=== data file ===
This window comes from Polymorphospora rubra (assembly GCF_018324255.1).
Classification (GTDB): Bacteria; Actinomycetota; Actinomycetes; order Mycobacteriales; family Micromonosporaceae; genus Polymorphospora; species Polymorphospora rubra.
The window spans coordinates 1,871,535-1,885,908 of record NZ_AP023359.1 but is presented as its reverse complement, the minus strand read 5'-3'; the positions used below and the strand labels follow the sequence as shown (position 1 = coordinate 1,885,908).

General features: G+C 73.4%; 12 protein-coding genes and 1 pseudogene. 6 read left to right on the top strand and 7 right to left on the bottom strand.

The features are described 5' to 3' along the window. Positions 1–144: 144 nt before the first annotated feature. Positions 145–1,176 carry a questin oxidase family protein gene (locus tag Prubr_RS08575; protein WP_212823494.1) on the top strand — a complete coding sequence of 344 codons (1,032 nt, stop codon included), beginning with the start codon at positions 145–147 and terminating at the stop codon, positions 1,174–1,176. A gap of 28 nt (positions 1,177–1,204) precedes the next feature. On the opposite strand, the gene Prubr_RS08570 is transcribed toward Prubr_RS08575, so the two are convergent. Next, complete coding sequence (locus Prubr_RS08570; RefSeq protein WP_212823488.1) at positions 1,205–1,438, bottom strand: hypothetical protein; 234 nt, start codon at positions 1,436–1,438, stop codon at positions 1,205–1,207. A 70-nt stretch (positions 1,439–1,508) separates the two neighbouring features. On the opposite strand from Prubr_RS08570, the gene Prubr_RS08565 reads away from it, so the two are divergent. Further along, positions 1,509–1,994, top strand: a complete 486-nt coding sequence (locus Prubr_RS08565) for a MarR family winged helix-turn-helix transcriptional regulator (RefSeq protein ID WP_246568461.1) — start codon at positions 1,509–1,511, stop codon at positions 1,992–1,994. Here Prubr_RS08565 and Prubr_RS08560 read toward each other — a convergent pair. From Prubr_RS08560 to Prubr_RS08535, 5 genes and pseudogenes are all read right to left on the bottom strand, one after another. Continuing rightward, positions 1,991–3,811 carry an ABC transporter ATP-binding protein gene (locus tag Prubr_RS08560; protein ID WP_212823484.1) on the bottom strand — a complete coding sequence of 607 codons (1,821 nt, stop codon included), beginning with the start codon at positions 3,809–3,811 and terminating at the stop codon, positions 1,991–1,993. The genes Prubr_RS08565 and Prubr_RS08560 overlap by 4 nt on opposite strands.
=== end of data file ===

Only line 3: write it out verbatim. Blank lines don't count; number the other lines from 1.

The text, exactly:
The window spans coordinates 1,871,535-1,885,908 of record NZ_AP023359.1 but is presented as its reverse complement, the minus strand read 5'-3'; the positions used below and the strand labels follow the sequence as shown (position 1 = coordinate 1,885,908).